Murder charge laid after Canada manhunt

Royal Canadian Mounted Police Commander Roger Brown fronts a news conference in Moncton, New Brunswick following the arrest. REUTERS/Christinne Muschi
Royal Canadian Mounted Police Commander Roger Brown fronts a news conference in Moncton, New Brunswick following the arrest. REUTERS/Christinne Muschi
A 24-year-old man has been charged with murder in the slayings of three Royal Canadian Mounted Police officers during a shooting spree in the eastern Canadian city of Moncton.

Justin Bourque, dressed in blue prison garb and under heavy guard, stood motionless in Moncton Provincial Court as a judge read out the charges, local media reported.

In addition to three counts of first-degree murder, Bourque was charged with the attempted murder of two other Mounties who were hurt in the attacks, police said in a statement. The rampage took place late on Wednesday.

Bourque was arrested just after midnight (0300 GMT) on Friday after a massive manhunt by police, who cordoned off a large area of Moncton, a city of about 70,000 people in the East Coast province of New Brunswick.

The shooting spree was one of the worst of its kind in Canada, where gun laws are stricter than in the United States and deadly attacks on police are rare.

Eyewitness Michelle Thibodeau told the Canadian Broadcasting Corp that after several police officers moved into her backyard, Bourque emerged from a patch of trees with his hands up and said, "I'm done."

The man was unarmed, the Royal Canadian Mounted Police (RCMP) said, although weapons were found in the vicinity.

The three Mounties killed were identified as Fabrice Georges Gevaudan, 45; David Joseph Ross, 32, and Douglas James Larche, 40.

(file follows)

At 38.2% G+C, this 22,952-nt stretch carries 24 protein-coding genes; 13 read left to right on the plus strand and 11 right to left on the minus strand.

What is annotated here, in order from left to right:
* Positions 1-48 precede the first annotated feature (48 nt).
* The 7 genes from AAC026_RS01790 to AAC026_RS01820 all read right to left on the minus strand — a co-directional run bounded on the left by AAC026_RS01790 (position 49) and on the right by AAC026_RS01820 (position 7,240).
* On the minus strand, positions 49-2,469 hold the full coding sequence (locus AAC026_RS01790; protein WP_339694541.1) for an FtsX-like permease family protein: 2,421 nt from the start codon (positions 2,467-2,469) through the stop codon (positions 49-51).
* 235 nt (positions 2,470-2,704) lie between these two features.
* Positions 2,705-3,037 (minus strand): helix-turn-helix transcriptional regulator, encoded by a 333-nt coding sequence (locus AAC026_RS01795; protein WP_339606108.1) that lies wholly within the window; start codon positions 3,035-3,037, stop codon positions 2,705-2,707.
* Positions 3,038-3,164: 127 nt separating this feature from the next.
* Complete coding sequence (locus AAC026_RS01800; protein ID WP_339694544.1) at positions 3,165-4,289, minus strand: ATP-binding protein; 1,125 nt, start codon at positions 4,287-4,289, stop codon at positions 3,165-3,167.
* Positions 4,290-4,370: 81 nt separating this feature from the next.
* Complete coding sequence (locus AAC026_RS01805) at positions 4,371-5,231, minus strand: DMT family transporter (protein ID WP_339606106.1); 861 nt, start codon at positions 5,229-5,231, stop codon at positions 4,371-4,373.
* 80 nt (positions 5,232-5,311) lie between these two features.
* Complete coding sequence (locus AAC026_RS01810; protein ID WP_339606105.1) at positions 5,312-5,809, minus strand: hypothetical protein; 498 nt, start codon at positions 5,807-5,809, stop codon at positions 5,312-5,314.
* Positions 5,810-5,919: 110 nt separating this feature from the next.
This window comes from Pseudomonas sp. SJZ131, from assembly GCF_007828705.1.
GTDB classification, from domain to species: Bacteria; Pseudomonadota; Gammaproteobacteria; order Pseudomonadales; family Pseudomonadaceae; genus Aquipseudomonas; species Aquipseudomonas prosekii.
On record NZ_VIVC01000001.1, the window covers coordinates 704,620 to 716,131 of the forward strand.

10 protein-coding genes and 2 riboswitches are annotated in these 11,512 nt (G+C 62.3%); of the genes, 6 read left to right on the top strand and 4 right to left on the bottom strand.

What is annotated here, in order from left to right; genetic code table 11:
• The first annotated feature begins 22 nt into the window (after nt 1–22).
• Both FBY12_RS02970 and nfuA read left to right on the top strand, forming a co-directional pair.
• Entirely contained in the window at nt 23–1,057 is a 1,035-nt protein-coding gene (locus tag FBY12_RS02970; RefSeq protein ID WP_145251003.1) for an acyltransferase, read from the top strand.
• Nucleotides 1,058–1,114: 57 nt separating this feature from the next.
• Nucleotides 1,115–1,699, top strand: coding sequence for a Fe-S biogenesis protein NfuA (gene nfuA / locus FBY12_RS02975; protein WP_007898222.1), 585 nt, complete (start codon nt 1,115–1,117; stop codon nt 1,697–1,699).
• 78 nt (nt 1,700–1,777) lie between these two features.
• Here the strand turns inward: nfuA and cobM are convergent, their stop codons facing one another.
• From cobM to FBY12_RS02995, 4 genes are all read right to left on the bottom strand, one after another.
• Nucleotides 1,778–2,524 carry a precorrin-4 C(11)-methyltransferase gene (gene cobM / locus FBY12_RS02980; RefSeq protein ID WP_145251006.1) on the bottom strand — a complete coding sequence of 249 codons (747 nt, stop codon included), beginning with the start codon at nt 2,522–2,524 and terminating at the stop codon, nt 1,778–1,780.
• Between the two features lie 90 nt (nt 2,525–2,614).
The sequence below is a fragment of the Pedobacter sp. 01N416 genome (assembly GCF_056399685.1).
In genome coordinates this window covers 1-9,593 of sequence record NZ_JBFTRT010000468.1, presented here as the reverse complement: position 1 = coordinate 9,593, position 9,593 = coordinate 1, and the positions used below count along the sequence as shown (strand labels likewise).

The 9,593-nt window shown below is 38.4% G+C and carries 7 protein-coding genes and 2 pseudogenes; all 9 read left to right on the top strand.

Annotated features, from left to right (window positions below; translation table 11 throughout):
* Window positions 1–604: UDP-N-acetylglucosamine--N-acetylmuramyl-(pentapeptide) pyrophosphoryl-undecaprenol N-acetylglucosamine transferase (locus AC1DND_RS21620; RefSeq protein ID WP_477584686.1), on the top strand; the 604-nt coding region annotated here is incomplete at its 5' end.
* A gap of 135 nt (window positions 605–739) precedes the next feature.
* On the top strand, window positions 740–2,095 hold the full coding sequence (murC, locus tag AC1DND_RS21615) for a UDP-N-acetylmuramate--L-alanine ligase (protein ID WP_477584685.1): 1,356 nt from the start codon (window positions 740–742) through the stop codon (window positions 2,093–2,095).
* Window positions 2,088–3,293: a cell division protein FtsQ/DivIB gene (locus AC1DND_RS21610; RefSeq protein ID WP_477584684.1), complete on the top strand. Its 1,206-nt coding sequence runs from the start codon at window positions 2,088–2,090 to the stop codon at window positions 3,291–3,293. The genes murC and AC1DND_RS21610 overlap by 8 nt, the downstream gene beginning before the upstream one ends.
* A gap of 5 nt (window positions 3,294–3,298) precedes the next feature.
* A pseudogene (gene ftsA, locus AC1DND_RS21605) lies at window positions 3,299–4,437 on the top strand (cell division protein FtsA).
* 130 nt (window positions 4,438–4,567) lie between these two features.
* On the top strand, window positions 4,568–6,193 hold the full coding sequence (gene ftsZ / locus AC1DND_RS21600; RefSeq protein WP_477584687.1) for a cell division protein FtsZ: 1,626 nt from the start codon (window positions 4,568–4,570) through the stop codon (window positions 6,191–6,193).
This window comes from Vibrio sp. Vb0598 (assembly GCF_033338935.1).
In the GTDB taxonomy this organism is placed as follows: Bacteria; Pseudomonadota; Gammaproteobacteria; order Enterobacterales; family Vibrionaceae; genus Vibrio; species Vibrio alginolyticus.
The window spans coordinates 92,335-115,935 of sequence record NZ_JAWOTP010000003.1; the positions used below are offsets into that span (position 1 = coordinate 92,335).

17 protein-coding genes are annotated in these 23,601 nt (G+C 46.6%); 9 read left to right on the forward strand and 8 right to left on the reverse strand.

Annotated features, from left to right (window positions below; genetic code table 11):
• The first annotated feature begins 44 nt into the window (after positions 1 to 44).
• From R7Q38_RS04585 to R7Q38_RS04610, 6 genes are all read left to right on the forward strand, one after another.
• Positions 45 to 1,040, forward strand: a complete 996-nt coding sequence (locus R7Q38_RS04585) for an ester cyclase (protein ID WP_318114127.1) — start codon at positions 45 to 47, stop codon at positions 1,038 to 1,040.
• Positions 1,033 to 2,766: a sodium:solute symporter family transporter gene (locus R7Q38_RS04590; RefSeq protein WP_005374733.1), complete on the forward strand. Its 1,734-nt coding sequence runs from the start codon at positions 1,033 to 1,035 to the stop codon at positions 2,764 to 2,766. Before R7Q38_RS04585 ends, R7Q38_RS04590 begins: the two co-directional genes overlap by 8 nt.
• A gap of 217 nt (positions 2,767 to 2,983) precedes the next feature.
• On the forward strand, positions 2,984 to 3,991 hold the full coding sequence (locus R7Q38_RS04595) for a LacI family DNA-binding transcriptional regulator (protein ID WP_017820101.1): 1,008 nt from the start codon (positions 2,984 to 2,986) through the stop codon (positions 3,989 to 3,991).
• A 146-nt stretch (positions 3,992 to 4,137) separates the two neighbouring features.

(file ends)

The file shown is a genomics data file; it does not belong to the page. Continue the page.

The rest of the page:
Ross, a police dog handler, was father to a 19-month-old toddler. His wife is expecting another child.

"He died doing what he loved the most. I don't think he would have wanted to die in any other way," Ross's younger half-brother, Olivier Juneau-Rousseau, tearfully told a news conference. "He did everything for his country and he took a bullet from someone he didn't even know."

The deaths prompted an outpouring of grief across Canada. The last mass killing of Canadian police took place in Mayerthorpe in the western province of Alberta in 2005 when a gunman killed four Mounties before shooting himself.

"The only way we'll get through this is by doing it together," the RCMP commander in New Brunswick, Roger Brown, said during an earlier news conference, his voice choked with emotion. "Please keep your thoughts and your prayers with us, with our families as we grieve and heal together."

Bourque, whose next court date is July 3, was named as a suspect late on Wednesday after the shootings. Police said he had no previous criminal record.

Authorities said they were alerted on Wednesday afternoon by a member of the public who spotted an armed man in camouflage clothing walking down a residential street. When police arrived, the man moved into nearby woods and opened fire.

Local media said Bourque most recently worked at a survivalist equipment store.

A Facebook page purporting to belong to Bourque was filled with posts critical of the police and those who back gun control.

 

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